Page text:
Alternate Tunings for Guitar – The Easy Way

Alternate tunings have become far more practical – check out these four options

Under normal circumstances, alternate tunings are a PITA. Even when you’re recording and don’t have an audience waiting impatiently, it’s still a major hassle to re-tune completely, then return to where you were.

But that’s how it was—because four modern options make alternate tunings a practical reality. All of them let you create custom tunings, too. Here are some examples of what alternate tunings sound like with guitar; all strings are low to high.

Open E tuning (E-B-E-G#-B-E)
Dropped D tuning (D-A-D-G-B-E)
DADGAD tuning (D-A-D-G-A-D)
Open G tuning (D-G-D-G-B-D)


The notes you play end up as MIDI data that drives a synthesizer, so in mono mode (where each string goes to its own synth channel), simply transpose each string’s synth to create an alternate tuning. For example, tune the synths driven by strings 4-6 up an octave for “Nashville” tuning. Pros: You can transpose by insane amounts, have different sounds (not just tunings) for different strings, and retrofit an existing guitar with a divided (hex) pickup to feed a Roland, Fishman TriplePlay, or other MIDI guitar system. You can also use dedicated controllers like the Jamstik+ and You Rock Guitar. Limitations: MIDI guitar comes with tracking and latency baggage, and the notes you hear won’t necessarily be what you’re playing on your axe.


The Line 6 Variax guitars (see below) and Roland GR-55 (shown in the image at the top) both use this type of technology—where digital signal processing models the sound of a transposed string for each of the six strings. Pros: You can tune beyond how far you can tune with real strings, and changing tunings is instantaneous. Limitations: The notes you hear will not be the same pitch as what you play, you can’t retrofit existing guitars, and sound quality deteriorates with extreme transposition.

Picture of the Line 6 JTV-59 Variax guitar.
Line 6 JTV-59-US James Tyler Variax


If your guitar has a separate audio output for each string, you can record them into separate tracks in your DAW, then use the DAW’s ability to transpose signals in non-real time (or use a transposition plug-in, like zplane’s Élastique Pitch). Pros: Can give extremely high sound quality due to non-real time processing, can tune beyond how far you can tune with real strings, and offers multiple mixing options (e.g., separate delays, chorus, or envelope filters on each string). Limitations: Can’t be used live, and you can’t hear what it’s going to sound like until after you’ve recorded and processed the part.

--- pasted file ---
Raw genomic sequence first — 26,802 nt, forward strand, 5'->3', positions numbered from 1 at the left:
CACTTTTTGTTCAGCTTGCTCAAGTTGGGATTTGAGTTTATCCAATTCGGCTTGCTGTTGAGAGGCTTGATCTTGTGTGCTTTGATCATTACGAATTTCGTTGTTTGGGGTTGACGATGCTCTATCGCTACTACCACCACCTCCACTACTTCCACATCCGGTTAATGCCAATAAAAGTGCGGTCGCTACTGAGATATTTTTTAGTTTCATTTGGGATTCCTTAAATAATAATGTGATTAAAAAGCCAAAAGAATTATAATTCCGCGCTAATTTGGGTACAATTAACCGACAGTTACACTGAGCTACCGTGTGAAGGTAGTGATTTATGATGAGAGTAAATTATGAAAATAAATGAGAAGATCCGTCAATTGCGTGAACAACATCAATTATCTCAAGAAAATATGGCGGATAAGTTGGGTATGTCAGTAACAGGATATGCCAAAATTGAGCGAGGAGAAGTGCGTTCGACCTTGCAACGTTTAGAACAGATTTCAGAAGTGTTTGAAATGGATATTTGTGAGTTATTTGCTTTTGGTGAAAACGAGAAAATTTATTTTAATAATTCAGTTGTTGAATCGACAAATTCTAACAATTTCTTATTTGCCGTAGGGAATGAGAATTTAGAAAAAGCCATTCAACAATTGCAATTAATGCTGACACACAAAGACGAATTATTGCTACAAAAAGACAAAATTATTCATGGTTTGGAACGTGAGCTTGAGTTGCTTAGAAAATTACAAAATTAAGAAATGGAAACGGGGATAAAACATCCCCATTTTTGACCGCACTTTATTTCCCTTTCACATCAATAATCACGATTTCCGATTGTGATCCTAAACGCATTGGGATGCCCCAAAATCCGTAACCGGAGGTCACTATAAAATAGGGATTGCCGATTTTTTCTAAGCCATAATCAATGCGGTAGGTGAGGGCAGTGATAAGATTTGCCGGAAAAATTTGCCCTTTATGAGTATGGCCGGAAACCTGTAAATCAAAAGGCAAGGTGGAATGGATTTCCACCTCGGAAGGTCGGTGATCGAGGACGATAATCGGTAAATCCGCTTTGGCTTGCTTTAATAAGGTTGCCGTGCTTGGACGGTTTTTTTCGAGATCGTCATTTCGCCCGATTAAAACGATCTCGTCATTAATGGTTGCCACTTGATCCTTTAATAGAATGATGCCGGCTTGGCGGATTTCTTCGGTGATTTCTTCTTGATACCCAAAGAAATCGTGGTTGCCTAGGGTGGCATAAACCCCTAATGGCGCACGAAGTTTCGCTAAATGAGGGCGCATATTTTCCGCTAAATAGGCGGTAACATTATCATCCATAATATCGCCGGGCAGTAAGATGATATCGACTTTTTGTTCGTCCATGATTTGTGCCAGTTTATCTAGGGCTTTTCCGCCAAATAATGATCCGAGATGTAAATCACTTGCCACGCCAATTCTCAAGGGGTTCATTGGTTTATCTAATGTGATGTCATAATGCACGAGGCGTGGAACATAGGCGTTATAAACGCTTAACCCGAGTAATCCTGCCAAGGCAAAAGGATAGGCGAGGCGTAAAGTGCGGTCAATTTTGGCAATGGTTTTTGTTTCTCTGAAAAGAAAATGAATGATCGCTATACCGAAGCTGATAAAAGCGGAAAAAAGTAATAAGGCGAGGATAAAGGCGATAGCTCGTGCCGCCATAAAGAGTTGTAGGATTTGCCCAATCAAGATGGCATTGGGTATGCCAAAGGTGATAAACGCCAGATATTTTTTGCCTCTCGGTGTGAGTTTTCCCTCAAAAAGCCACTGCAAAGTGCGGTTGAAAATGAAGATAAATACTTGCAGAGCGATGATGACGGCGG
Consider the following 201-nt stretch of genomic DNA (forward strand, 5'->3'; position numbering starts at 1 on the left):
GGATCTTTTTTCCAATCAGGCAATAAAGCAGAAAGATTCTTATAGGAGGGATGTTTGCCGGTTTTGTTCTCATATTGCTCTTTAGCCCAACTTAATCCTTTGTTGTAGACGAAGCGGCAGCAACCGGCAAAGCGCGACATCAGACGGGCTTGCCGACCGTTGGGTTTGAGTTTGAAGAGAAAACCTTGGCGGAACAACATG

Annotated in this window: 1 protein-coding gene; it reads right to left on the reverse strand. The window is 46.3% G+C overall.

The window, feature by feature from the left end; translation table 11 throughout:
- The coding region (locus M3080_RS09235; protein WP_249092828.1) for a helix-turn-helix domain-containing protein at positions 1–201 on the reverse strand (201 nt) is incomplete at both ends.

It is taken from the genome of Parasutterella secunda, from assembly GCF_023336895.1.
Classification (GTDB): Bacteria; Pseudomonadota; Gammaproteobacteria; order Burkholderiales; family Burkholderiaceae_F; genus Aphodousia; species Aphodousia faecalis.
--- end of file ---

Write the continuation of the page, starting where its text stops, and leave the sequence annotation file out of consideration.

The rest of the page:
This was the tuning system used with Gibson guitars; it never really caught on, and Gibson guitars no longer include it. However, the Tronical system is available as a retrofit for a variety of guitars. It’s the only system that physically retunes your strings, and while I first thought the automatic tuning feature was silly (“c’mon, I know how to tune a guitar”), it’s a huge time-saver…for example, I take only Gibson guitars with automatic tuning when doing workshops and seminars, because I can re-tune in seconds. Pros: There’s no disconnect between what you play and what you hear, no alteration to the tone, and tuning down makes the strings easier to bend. Limitations: You can’t do tunings beyond how far you can tune a real string, it typically takes around 5-10 seconds to tune, the system uses a custom rechargeable battery, and you sometimes have to tune twice because it doesn’t settle on pitch exactly after one tuning.